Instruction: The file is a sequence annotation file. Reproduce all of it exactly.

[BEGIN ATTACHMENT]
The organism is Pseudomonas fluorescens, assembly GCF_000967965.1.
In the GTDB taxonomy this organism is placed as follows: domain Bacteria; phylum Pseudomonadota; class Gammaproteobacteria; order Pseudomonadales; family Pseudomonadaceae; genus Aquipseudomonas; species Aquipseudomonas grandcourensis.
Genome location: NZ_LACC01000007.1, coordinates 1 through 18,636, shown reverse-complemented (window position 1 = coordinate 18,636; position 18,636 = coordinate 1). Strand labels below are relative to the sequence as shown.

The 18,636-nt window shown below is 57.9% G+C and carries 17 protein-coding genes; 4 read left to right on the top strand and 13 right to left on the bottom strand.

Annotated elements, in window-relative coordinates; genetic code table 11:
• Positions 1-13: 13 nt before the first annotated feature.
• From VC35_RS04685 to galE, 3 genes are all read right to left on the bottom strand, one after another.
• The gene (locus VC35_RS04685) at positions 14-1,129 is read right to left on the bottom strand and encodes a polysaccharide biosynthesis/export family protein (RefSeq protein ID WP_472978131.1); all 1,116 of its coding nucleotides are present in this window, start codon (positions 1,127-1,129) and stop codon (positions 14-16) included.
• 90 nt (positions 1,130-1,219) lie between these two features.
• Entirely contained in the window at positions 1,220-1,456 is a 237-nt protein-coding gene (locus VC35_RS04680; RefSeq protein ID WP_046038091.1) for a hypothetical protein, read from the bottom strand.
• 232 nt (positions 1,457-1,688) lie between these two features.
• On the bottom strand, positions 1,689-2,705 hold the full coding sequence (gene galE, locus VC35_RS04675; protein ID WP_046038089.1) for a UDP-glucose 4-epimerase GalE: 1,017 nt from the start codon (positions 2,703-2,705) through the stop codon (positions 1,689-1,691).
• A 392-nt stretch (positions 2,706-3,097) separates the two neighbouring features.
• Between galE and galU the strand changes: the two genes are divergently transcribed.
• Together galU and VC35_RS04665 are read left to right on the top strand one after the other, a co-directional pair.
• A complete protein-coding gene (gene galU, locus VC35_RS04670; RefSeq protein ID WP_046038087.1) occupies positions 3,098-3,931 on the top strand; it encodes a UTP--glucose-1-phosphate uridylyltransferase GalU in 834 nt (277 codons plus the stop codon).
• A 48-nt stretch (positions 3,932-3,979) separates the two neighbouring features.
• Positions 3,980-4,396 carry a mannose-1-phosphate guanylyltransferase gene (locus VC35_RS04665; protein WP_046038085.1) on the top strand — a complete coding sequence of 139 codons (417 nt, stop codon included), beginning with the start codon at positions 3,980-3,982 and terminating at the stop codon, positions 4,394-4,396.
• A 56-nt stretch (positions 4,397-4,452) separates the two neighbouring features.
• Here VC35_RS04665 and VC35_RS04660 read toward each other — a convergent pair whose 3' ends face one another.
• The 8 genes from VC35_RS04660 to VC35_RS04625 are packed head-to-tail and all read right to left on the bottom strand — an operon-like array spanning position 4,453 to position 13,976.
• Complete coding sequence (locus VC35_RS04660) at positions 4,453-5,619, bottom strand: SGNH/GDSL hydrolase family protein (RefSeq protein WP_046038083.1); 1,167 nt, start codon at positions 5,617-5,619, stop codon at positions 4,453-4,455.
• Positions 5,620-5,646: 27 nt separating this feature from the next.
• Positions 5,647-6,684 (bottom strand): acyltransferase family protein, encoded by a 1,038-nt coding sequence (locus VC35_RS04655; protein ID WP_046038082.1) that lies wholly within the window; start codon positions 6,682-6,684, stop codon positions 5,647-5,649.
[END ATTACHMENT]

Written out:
The organism is Pseudomonas fluorescens, assembly GCF_000967965.1.
In the GTDB taxonomy this organism is placed as follows: domain Bacteria; phylum Pseudomonadota; class Gammaproteobacteria; order Pseudomonadales; family Pseudomonadaceae; genus Aquipseudomonas; species Aquipseudomonas grandcourensis.
Genome location: NZ_LACC01000007.1, coordinates 1 through 18,636, shown reverse-complemented (window position 1 = coordinate 18,636; position 18,636 = coordinate 1). Strand labels below are relative to the sequence as shown.

The 18,636-nt window shown below is 57.9% G+C and carries 17 protein-coding genes; 4 read left to right on the top strand and 13 right to left on the bottom strand.

Annotated elements, in window-relative coordinates; genetic code table 11:
• Positions 1-13: 13 nt before the first annotated feature.
• From VC35_RS04685 to galE, 3 genes are all read right to left on the bottom strand, one after another.
• The gene (locus VC35_RS04685) at positions 14-1,129 is read right to left on the bottom strand and encodes a polysaccharide biosynthesis/export family protein (RefSeq protein ID WP_472978131.1); all 1,116 of its coding nucleotides are present in this window, start codon (positions 1,127-1,129) and stop codon (positions 14-16) included.
• 90 nt (positions 1,130-1,219) lie between these two features.
• Entirely contained in the window at positions 1,220-1,456 is a 237-nt protein-coding gene (locus VC35_RS04680; RefSeq protein ID WP_046038091.1) for a hypothetical protein, read from the bottom strand.
• 232 nt (positions 1,457-1,688) lie between these two features.
• On the bottom strand, positions 1,689-2,705 hold the full coding sequence (gene galE, locus VC35_RS04675; protein ID WP_046038089.1) for a UDP-glucose 4-epimerase GalE: 1,017 nt from the start codon (positions 2,703-2,705) through the stop codon (positions 1,689-1,691).
• A 392-nt stretch (positions 2,706-3,097) separates the two neighbouring features.
• Between galE and galU the strand changes: the two genes are divergently transcribed.
• Together galU and VC35_RS04665 are read left to right on the top strand one after the other, a co-directional pair.
• A complete protein-coding gene (gene galU, locus VC35_RS04670; RefSeq protein ID WP_046038087.1) occupies positions 3,098-3,931 on the top strand; it encodes a UTP--glucose-1-phosphate uridylyltransferase GalU in 834 nt (277 codons plus the stop codon).
• A 48-nt stretch (positions 3,932-3,979) separates the two neighbouring features.
• Positions 3,980-4,396 carry a mannose-1-phosphate guanylyltransferase gene (locus VC35_RS04665; protein WP_046038085.1) on the top strand — a complete coding sequence of 139 codons (417 nt, stop codon included), beginning with the start codon at positions 3,980-3,982 and terminating at the stop codon, positions 4,394-4,396.
• A 56-nt stretch (positions 4,397-4,452) separates the two neighbouring features.
• Here VC35_RS04665 and VC35_RS04660 read toward each other — a convergent pair whose 3' ends face one another.
• The 8 genes from VC35_RS04660 to VC35_RS04625 are packed head-to-tail and all read right to left on the bottom strand — an operon-like array spanning position 4,453 to position 13,976.
• Complete coding sequence (locus VC35_RS04660) at positions 4,453-5,619, bottom strand: SGNH/GDSL hydrolase family protein (RefSeq protein WP_046038083.1); 1,167 nt, start codon at positions 5,617-5,619, stop codon at positions 4,453-4,455.
• Positions 5,620-5,646: 27 nt separating this feature from the next.
• Positions 5,647-6,684 (bottom strand): acyltransferase family protein, encoded by a 1,038-nt coding sequence (locus VC35_RS04655; protein ID WP_046038082.1) that lies wholly within the window; start codon positions 6,682-6,684, stop codon positions 5,647-5,649.